In my experience talking to ADHDers, denial usually comes before an actual diagnosis from a doctor. Because it can take SO LONG to get diagnosed for various reasons, ADHDers often have diagnosed themselves before they even can see a doctor or be taken seriously in the medical field and have to highly advocate for themselves.
So, the grieving process begins long before the actual diagnosis.
The denial stage could look a little like this:
Scrolling through favorite social media platform, sees funny video about ADHD, likes it, and keeps scrolling, comes across another video about ADHD, likes it and says, “Ha, everyone must have ADHD.”
A few hours later.
Sees some more funny videos about ADHD and doubles down on their theory.
A week later.
“I must have skewed the algorithm.” Watches more ADHD videos, “They are funny though.”
A few hours later.
Eyes wide, “How does it know me?!?” “I feel attacked.” Throws phone on the couch or bed beside them.
Ignores said social media platform until they semi forget about it seeing into their soul.
Starts scrolling again. “Oh shit, maybe I have ADHD.”
At this point I see the story going a couple of different directions:
Texts friend, “So I think I may have ADHD.”
Friend: “Oh totally!”
“Why didn’t you tell me?!”
Opens Google and spends the next six hours learning everything they can about ADHD. Emerging from the rabbit hole hungry and thirsty, not realizing how much time has past and then recognizing that they just spent six hours hyperfocusing, forgetting to eat or drink anything and having no concept of time, which are ALL symptoms of ADHD.
What’s interesting is that this stage can seem to waffle between denial and acceptance pretty fluidly and from moment to moment.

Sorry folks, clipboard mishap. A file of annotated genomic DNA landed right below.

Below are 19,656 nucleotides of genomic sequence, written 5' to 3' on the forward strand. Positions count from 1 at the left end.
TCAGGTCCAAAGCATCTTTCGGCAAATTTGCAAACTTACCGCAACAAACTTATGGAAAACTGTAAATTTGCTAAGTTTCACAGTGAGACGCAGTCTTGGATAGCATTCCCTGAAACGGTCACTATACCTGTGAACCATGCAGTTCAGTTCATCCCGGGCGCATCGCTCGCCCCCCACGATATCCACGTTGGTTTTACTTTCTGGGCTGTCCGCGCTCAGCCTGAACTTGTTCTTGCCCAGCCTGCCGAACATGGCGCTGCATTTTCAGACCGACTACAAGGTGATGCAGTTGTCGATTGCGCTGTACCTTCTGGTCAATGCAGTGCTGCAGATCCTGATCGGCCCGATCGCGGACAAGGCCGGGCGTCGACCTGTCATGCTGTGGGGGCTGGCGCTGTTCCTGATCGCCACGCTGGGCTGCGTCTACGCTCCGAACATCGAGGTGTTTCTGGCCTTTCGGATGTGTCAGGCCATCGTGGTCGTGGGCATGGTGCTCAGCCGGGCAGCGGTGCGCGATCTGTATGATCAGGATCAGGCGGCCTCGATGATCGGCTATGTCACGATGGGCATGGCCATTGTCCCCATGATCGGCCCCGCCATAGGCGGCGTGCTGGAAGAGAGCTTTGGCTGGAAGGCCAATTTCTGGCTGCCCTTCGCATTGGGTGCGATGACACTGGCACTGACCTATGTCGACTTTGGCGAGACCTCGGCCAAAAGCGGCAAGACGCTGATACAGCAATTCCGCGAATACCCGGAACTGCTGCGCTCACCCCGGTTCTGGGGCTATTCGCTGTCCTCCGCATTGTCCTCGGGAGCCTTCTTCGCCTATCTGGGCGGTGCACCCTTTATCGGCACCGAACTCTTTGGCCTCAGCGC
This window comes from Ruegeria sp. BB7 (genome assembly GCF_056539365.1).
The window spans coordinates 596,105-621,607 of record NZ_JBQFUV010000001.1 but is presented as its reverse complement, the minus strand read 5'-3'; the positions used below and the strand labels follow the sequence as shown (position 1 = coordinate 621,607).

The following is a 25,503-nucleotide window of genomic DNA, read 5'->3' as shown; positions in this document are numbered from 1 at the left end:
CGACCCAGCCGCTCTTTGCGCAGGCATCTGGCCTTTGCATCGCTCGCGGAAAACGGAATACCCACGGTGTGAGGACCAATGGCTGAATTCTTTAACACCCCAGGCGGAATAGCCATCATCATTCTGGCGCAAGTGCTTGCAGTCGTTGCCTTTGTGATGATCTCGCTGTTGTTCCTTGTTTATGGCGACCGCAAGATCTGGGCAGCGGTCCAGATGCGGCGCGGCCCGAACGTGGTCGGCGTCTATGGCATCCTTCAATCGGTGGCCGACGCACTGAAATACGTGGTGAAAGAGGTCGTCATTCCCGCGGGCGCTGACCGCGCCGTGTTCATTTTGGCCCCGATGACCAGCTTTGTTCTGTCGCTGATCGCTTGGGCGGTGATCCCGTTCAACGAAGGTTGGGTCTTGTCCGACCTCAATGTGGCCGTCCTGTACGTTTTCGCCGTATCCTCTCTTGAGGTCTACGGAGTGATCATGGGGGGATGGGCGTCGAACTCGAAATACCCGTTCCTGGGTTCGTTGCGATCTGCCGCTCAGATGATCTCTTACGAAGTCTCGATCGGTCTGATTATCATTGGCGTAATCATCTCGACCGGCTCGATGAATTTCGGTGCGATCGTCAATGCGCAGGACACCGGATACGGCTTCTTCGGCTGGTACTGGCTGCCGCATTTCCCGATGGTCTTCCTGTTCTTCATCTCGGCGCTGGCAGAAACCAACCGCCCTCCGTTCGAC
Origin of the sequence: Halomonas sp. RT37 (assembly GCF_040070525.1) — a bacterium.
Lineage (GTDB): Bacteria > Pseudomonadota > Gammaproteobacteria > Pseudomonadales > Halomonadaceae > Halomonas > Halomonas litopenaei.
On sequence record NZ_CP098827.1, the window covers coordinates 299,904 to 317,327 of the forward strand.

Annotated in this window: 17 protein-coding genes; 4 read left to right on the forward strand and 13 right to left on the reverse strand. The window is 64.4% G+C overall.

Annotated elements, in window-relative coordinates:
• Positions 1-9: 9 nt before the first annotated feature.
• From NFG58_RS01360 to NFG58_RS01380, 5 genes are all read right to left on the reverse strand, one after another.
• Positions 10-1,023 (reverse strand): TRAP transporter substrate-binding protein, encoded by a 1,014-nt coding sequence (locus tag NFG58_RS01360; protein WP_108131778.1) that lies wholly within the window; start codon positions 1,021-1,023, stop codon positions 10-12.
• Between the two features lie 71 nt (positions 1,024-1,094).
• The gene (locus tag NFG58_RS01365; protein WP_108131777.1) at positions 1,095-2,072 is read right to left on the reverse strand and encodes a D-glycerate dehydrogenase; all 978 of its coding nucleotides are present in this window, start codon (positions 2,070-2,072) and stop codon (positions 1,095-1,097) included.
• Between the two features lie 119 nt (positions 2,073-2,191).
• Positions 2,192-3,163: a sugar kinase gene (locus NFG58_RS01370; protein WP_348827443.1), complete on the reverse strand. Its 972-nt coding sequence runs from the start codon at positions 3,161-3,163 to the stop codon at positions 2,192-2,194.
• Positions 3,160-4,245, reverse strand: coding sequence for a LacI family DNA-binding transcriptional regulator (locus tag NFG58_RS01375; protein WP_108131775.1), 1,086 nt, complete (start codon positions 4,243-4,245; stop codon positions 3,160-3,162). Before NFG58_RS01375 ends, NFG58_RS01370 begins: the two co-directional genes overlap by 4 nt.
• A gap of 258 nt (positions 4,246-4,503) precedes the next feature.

There also tends to be a lot of second guessing through the entire process, which is another symptom of ADHD, but more on that in another post.
So many questions and assertions start to emerge. Here are a few:
Your anger is valid and gets to be felt. There’s potentially a lot of injustice in your story. You are not alone and you don’t have to continue to hold in your anger.
In fact, I often encourage my clients to express their anger with their voice and/or their body in ways that aren’t dangerous to them or anyone else, like:
Bargaining in the context of the death of a loved one could look like trying to make a deal with a higher power to bring them back or wake up from a dream, like this isn’t really happening. OR it can be ruminating over “what if” statements like “what if I noticed sooner?” and causing self blame for the person’s death.
Bargaining in the context of an Adult ADHD diagnosis looks more like ruminating on what the past could have been had they known about their ADHD sooner.
It can be easy to spend loops of times here coming back to more and more scenarios in your mind as different memories present themselves. There’s nothing wrong with this thinking. It is part of the grieving process.
And make sure you are taking loving care of yourself so you don’t stay stuck here.